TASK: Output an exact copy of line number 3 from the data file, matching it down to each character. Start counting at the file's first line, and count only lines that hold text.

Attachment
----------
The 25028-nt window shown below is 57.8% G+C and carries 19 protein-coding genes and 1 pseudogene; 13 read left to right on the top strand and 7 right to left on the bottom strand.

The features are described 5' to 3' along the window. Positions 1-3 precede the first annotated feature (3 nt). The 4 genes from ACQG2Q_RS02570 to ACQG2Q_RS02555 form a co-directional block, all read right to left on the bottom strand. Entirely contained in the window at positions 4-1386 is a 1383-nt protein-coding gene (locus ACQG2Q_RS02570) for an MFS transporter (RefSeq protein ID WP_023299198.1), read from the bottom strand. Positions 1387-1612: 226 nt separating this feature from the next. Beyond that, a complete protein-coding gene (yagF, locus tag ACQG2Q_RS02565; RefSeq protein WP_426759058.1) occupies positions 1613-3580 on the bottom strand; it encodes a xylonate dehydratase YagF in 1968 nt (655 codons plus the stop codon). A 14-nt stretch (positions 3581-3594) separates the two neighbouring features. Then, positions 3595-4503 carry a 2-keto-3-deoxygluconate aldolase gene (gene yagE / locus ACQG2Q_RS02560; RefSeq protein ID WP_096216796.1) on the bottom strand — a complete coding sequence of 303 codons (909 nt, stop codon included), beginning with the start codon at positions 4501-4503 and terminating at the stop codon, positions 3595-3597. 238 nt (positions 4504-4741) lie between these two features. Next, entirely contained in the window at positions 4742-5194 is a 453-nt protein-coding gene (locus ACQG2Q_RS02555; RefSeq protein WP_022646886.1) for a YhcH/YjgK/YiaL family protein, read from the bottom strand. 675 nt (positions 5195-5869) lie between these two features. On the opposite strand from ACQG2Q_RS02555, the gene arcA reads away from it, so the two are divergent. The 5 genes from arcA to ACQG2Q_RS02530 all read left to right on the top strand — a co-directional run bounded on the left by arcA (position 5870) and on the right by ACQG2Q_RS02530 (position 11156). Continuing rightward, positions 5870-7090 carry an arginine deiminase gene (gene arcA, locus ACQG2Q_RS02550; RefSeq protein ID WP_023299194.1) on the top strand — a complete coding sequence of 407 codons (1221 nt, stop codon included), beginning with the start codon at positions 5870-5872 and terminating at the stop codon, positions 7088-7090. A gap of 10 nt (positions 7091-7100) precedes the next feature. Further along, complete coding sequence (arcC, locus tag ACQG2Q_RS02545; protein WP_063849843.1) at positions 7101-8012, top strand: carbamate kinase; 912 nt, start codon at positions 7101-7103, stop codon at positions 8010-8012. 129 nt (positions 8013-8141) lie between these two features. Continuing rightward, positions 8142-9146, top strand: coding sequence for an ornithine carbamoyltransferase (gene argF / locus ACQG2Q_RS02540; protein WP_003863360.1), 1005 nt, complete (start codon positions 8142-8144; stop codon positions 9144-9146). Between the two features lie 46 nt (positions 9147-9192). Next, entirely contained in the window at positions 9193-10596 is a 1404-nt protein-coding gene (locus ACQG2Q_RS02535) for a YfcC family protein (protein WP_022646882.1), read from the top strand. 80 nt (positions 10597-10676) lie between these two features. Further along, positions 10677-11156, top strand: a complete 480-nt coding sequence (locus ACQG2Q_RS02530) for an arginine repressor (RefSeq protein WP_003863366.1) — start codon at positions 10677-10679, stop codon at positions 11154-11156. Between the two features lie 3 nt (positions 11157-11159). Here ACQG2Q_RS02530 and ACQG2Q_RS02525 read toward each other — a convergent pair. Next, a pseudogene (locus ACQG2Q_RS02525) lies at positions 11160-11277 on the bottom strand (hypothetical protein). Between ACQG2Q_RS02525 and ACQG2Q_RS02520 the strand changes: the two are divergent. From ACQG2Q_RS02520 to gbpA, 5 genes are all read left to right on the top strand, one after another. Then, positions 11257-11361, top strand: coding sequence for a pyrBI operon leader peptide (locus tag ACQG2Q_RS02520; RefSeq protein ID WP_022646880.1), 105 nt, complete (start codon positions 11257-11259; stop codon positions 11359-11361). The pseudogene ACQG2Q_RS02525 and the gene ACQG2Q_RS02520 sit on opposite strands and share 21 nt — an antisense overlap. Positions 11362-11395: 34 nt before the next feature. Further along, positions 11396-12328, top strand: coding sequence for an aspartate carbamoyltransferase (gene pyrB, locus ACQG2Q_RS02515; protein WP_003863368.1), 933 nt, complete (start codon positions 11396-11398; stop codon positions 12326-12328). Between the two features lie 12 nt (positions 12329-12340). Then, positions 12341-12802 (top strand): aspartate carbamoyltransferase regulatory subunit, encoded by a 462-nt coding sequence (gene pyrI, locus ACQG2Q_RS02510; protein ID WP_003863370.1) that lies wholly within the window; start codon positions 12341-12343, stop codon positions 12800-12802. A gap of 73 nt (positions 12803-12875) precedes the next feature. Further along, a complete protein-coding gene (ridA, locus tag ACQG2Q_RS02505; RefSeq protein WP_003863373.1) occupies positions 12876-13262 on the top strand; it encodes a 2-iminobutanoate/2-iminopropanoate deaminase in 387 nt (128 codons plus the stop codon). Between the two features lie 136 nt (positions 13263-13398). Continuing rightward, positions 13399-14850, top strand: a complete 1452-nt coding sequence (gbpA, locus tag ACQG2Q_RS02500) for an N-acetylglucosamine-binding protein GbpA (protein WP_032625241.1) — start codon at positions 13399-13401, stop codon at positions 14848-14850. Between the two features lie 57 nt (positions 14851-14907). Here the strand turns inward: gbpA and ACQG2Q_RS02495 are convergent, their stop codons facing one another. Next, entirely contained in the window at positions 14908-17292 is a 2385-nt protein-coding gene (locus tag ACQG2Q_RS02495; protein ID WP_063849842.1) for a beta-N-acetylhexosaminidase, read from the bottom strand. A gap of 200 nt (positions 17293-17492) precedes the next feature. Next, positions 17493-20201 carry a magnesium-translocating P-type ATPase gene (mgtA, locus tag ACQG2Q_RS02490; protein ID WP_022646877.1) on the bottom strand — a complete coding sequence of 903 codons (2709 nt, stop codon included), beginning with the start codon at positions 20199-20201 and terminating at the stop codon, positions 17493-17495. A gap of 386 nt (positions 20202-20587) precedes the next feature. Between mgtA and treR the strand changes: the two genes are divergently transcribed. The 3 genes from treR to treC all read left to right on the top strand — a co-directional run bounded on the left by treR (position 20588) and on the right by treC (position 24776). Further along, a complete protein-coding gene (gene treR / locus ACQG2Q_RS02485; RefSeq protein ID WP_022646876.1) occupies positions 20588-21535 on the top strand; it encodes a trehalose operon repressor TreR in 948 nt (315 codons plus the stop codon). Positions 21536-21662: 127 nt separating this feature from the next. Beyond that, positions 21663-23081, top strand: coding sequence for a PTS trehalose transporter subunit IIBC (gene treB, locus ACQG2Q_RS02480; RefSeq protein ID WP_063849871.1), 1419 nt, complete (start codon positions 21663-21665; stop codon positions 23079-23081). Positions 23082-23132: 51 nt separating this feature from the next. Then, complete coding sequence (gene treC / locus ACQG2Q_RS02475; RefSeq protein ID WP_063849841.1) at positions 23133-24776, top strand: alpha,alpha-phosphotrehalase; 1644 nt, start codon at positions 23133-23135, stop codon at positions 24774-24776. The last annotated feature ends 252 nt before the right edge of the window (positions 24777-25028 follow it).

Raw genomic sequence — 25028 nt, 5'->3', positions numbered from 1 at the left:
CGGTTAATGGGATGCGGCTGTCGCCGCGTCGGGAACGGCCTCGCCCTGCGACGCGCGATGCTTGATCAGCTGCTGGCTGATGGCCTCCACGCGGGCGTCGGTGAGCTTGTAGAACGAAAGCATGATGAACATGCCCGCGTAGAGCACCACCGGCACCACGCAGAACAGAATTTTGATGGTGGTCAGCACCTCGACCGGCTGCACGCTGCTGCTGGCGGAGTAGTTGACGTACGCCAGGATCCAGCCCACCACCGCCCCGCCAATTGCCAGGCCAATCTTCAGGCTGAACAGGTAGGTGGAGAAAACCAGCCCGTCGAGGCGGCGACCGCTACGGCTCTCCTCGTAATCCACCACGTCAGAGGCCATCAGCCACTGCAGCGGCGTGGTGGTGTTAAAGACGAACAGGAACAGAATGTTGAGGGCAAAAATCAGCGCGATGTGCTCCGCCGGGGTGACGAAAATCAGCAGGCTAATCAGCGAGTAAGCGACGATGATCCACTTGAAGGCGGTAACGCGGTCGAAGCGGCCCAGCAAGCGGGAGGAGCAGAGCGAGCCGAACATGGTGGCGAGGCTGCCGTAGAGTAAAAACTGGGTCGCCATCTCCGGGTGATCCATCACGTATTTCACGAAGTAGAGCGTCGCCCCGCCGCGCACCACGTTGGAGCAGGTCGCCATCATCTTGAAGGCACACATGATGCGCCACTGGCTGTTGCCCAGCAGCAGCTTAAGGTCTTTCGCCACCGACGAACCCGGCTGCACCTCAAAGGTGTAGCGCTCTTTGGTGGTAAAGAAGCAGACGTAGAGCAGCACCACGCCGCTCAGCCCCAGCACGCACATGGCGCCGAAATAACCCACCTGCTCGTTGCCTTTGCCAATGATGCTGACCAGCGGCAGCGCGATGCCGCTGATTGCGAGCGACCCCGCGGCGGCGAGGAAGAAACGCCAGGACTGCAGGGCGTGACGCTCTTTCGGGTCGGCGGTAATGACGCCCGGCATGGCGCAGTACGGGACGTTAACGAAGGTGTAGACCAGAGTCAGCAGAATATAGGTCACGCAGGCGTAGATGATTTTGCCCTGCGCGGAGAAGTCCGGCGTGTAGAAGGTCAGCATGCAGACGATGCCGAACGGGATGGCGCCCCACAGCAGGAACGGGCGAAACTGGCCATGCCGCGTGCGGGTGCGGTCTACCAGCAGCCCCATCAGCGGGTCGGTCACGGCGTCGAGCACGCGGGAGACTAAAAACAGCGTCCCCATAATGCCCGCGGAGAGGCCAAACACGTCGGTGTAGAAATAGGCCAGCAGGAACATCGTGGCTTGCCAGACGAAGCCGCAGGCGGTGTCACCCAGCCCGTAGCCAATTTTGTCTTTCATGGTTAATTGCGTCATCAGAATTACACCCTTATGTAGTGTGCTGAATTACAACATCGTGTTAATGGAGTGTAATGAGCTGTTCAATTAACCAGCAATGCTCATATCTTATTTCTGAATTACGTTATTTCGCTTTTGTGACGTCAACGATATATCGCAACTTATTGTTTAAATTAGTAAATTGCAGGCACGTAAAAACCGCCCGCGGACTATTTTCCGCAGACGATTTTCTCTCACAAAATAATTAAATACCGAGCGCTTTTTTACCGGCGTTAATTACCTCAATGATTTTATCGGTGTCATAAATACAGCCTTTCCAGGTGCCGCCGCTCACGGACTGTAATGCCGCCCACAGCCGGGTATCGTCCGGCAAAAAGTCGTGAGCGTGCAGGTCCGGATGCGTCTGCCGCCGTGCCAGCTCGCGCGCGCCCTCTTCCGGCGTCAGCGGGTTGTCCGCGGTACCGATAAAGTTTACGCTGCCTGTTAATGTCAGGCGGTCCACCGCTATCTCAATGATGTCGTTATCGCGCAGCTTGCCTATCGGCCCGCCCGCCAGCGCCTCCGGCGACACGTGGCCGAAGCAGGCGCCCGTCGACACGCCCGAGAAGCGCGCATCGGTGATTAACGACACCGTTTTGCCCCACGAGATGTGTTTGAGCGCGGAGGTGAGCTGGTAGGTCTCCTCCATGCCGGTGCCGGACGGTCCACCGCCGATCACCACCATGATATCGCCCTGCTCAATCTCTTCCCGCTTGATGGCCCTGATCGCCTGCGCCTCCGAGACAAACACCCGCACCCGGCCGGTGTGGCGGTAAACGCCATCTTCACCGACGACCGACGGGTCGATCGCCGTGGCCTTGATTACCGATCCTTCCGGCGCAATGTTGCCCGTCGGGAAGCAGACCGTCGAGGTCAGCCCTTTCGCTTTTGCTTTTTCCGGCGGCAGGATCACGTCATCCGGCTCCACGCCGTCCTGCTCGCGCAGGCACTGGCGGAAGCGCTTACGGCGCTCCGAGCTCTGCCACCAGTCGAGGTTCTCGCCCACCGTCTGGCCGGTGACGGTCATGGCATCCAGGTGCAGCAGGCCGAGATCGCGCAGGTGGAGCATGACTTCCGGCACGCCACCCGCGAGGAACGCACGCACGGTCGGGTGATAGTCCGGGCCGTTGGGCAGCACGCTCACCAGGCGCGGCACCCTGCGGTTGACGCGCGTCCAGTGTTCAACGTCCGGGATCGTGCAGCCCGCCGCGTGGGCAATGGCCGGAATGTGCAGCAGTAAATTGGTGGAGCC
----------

Raw genomic sequence — 25028 nt, 5'->3', positions numbered from 1 at the left: